During the trans-Art performance, the so-called Composition Graphique Musicale, consisting of three parts, is created: (1) an acoustic part, (2) a visual part, and (3) a documentation video. The acoustic part consists of a sequential sound experience and includes all room sounds, the music, the drawing sounds and more. It is included in the radio show "Atelier für neue Musik/trans-Art" and is always available on the internet archive CBA (Cultural Broadcasting Archive). The visual part includes the drawing, which keeps emerging in additive processes throughout the performance. To document the entire work of the dialogue with all its processes, the performance is also filmed in a video.

For the visual part, it is possible to use many paints and colors: black pens, hard and soft pencils, charcoal pencils, black crayon, different pastel chalks and wet paint. On the paper canvas, drawing and painting elements can meet. Acrylic paint and KRINK paint is used. The latter is based on paint with great opacity and shows the dialogue's closing note.

II. Performance of the audience

A special form of trans-Art is the performance of the audience. As the name promises, the audience is then invited to actively participate in the artistic process. Every participant receives a board (a resonance body), paper and pencils, to freely express one's impressions. This way, the audience becomes an active part of the dialogue, everybody a contributor to the ensemble of trans-Art. The musician cannot react to the shapes that are being drawn everywhere in the room, and so the dialogue happens on another level: using microphones, the audience's drawing sounds are recorded and intensified. The audience receives their own voice next to the piece of music.

Because the musician usually plays an already existing work, the artistic process is unidirectional in this case. However, there might be bidirectional moments, such as happened e.g. during the “do trans-Art 08” with the hornist Dominik Gruber.

The performance of the audience has several goals. On the one hand, it is a try to open the reception of trans-Art. On the other hand, the audience should get their own voice and become active instead of passive recipients of contemporary music. Contemporary music is the music of today, which breaks traditional forms and expands sounds. Through this novelty and the break with tradition and requirements, contemporary music can mirror societal topics: social situations, religions, entities, and many other developments, encounters and changes.  

III. The History of trans-Art

trans-Art is an art genre of the present, which slowly developed from Astrid Rieder's extensive work.

The first steps were taken in the 1990s already, when Astrid Rieder participated in Wolfgang Seierl's (composer and painter in Vienna) visual art course in St. Virgil. There, she painted unidirectionally to the sounds of Morton Feldman and John Cage. This was followed by further participation in courses in the Gemacherhaus attic (behind the Salzburg Dome, today the Baron Schwarzenberg Saal).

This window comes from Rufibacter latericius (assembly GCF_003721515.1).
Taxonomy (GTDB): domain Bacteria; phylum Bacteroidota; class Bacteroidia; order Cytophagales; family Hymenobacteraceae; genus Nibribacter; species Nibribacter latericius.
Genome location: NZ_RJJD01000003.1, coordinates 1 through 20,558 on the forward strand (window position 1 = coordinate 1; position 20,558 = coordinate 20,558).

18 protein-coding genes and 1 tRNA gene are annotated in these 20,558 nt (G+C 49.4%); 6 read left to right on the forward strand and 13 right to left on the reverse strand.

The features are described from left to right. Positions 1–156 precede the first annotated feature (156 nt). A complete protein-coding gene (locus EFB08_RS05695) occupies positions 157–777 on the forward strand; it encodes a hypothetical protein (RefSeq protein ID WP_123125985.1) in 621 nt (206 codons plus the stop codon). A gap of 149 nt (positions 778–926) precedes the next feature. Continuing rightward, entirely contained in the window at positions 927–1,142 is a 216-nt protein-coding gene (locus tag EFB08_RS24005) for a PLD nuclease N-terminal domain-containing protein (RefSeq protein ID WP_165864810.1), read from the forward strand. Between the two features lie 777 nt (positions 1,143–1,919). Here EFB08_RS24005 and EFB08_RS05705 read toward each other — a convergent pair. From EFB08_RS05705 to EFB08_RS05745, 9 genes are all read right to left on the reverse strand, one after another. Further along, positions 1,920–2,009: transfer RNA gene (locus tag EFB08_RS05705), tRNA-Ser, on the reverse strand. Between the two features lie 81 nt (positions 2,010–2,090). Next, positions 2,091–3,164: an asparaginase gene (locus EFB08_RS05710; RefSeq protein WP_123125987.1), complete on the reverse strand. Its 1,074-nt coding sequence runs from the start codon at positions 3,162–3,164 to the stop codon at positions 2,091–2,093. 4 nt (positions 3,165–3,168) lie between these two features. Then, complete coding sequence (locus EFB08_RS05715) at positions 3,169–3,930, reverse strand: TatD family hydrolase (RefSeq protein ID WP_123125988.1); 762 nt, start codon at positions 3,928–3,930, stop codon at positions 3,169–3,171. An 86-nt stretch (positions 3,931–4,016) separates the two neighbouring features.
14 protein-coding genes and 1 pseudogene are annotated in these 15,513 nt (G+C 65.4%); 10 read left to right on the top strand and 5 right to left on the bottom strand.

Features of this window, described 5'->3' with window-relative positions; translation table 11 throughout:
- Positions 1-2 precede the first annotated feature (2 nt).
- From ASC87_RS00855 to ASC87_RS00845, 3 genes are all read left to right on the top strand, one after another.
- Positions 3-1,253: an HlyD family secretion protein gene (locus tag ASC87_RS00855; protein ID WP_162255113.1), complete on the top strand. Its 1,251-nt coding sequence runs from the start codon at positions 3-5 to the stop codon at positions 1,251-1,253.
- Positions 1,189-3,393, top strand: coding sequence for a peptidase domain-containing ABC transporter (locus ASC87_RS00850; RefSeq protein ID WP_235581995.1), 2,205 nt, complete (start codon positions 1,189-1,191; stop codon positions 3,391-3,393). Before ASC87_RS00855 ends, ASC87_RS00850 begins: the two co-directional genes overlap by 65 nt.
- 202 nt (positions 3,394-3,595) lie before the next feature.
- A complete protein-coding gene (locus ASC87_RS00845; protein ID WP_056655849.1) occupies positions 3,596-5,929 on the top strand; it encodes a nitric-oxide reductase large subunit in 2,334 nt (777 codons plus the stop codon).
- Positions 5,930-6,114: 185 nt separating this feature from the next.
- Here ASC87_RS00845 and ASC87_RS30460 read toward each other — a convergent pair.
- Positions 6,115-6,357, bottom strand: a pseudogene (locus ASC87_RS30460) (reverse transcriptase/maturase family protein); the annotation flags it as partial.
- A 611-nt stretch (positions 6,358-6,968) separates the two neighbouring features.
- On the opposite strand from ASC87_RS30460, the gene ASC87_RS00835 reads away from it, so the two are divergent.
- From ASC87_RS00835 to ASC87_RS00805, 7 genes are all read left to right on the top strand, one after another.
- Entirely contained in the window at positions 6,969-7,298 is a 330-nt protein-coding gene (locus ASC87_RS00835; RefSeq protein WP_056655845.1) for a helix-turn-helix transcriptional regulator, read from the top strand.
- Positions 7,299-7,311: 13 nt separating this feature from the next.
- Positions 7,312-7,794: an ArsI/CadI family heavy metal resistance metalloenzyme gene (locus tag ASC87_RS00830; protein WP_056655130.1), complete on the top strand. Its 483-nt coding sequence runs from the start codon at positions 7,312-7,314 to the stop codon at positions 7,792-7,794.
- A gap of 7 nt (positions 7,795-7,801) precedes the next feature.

From 1996 to 2006, Astrid Rieder organized house concerts, which enabled first interdisciplinary experiences (highlight 2006: 74 people in the living room). Contemporary music, lectures, film productions and much more were presented. At the same time, Astrid Rieder participated in the international summer academy for visual arts on the Salzburg fortress (teachers: Xenia Hausner, Hella Berenth) and followed Johannes Ziegler's courses in Salzburg from 2000 to 2006.

With her move to a new studio in the Techno-Z in Itzling, a new era of interdisciplinary studio concerts began in 2007: first, they were organized in the studio, but were moved to the big event hall because of the large interest.

Until 2010, the studio concerts took thus place in Itzling, and after the move to the Künstlerhaus in 2011, in the Künstlerhaus Großer Saal. The low threshold made contemporary music and interdisciplinary art – the now called trans-Art - accessible for a broad audience (peak attendance 2011: 180 guests!).

2013, Astrid decided to sharpen the concept of the studio concert and to choose one theme on which the protagonists and their performances were selected. This way, she could concentrate better on her own work and do more trans-Art performances and tours.

Through following a course on music theory by Christian Ofenbauer at the Mozarteum, she further expanded her theoretical knowledge about arts.

Now, trans-Art is a known concept which is made accessible for each and every one through regular events, such as the “do trans-Art“ series. This performance series takes place on every second Thursday of each month since July 2016.  Astrid Rieder also works and performs trans-Art in her studio in Vienna. Since the closing event of the Schmiede 2016, the Composition Graphique Musicale remains as a result after each performance. On the Perner Insel (Hallein), in a talk with Maurin Donneaud (French media artist), Astrid Rieder developed the later refined term Composition Graphique. After a studio visit of Beatrix Zobl, this name was expanded to Composition Graphique Musicale.